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Katherine Jenkins

Escape 2 Events Management presents
Last Night of the Proms
Katherine Jenkins & the National Symphony Orchestra conducted by Anthony Inglis

Open Air Theatre Scarborough – Saturday 3rd August 2013

Approaching the Open Air Theatre tonight, young and old are enjoying the light evening breeze, purchasing Union Jack flags on sale and making donations to the people collecting for Help for Heroes and FAB, a charity for bereaved military families.

The stage is already set up waiting for the National Symphony Orchestra to take its place.
The Marching Band of the Yorkshire Volunteers enters on the green before the gathering crowd performing themes from 'The Great Escape', 'The Last of the Mohicans' and many other brass band favorites.

Katherine Jenkins

 Yorkshire Coast Radio's Paddy Billington enters the stage to introduce the opening act, local talent Robyn Keech & her band. Robyn has performed at the Open Air Theatre before and begins her five song set with a cover of 'You've Got the Love' - slowed down with an almost jazzy feel, followed by 'Don't You Worry Child' (Swedish House Mafia cover), a lovely stripped-down version with piano accompaniment from John Pattison. A natural performer, Robyn introduces her band and leads into a bluesy version of Etta James' 'At Last' which showcases her voice well. The fourth song is an original which really shows her talent as a songwriter. I personally would like to hear more of her material - definitely one to watch. The set is rounded up by a cover of Katy Perry's 'Firework' – which again has almost a jazzy lilt to it and Robyn sings the song with confidence and ease. I look forward to hearing more, and as members of the audience enter during the set I couldn't help but feel like they had missed out on a treat.

Robyn Keech

 Paddy returns to the stage encouraging the audience to wave their Union Jack flags and doing a great job of interacting, asking them to tell their friends that "It never rains in Scarborough" which is met with guffaws. He then introduces The National Symphony Orchestra who will be accompanying Katherine Jenkins this evening, and as I find out during the show have accompanied Katherine from the start of her career. The crowd has now gathered to a good size promising a positive atmosphere for the evening. The orchestra, clad in white suit jackets & led by conductor Anthony Inglis, are met with applause as they begin playing and are joined by the lady herself, Katherine Jenkins.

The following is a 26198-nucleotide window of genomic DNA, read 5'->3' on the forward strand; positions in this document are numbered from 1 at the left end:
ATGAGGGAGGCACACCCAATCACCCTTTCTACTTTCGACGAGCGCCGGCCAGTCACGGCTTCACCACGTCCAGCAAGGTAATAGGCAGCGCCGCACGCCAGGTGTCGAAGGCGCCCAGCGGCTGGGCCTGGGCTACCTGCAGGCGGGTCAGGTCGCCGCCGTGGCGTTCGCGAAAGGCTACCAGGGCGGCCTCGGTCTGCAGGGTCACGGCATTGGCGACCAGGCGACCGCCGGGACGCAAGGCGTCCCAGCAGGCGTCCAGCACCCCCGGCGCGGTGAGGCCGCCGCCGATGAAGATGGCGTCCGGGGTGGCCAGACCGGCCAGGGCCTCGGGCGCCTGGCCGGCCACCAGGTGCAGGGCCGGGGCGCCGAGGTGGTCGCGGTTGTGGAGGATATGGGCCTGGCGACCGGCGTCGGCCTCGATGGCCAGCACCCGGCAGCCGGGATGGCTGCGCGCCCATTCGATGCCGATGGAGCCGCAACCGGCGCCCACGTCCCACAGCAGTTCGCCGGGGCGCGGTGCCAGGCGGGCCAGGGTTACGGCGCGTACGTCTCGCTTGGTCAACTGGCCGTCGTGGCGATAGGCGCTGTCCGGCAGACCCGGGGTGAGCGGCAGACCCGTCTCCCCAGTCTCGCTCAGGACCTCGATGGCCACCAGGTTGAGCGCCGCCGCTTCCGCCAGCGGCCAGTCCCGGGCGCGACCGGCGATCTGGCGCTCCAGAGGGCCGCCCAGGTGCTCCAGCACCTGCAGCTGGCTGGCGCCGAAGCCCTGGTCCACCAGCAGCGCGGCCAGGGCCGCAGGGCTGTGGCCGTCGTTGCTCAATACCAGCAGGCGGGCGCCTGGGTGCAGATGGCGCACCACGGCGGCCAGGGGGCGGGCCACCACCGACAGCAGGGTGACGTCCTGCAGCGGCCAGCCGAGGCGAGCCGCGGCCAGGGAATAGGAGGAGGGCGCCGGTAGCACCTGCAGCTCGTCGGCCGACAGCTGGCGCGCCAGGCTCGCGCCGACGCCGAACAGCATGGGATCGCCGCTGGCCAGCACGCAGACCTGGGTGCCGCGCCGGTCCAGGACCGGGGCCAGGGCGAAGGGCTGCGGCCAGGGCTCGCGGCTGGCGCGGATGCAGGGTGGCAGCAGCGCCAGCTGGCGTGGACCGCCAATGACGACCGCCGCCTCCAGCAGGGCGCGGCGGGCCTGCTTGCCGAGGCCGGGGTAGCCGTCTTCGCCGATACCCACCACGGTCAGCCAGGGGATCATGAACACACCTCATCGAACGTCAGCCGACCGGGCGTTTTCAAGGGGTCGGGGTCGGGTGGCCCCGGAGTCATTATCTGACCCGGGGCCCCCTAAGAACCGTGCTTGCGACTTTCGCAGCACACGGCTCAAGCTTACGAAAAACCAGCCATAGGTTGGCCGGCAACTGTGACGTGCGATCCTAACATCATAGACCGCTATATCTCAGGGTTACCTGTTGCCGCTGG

Katherine Jenkins

Katherine Jenkins

Katherine Jenkins

Katherine Jenkins

 At risk of sounding like a voice-over from an awards show, I have to say that Katherine changes her outfits no less than four times during the show. The first gown she wears is pale pink with sequins. I would guess it is how many people imagine Katherine Jenkins to be, with her platinum blonde hair – it's almost as if a glamorous, classic Hollywood screen actress has taken to the stage.

Her first few songs show amazing control and we are very much aware that this is a singer who is meticulously trained. Her vibrato is flawless and she hits the high notes with an ease which belies their difficulty. After the first song she engages with the audience, at first giggling in excitement – surprisingly in contrast with her powerful singing voice, she sounds girly and quickly charms the audience, telling them she feels rested after being on holiday and that she is thrilled to be in Scarborough. She gives a teaser of what is to come, saying she will be singing arias, songs from shows and folk songs from all her albums and that she is planning on getting the audience to sing along later.

Each song is ended with a deep courtesy to the audience, Katherine introduces 'Les Filles de Cadiz' by speaking about her time on Strictly Come Dancing (the US version) saying it's difficult to go back from dancing every day to normal routine, and that she has to resist the urge to shimmy too much on stage. The song is about a girl who wants to dance and flirt with boys. She is expressive, the way a good singer and performer should be, showing that she is engaging with the lyrics in all languages.

Accordion player Martynas Levickis is introduced to perform two pieces while Katherine leaves the stage for outfit change number one. Martynas performs with the National Symphony Orchestra as Katherine returns to the stage in a white gown and tells the audience about singing in the church choir as a child and embracing classical music at the age of 14. Her love of religious music and show songs is combined in the Andrew Lloyd Webber piece 'Pie Jesu'. The audience is captivated.

 Katherine Jenkins

Katherine Jenkins

Katherine Jenkins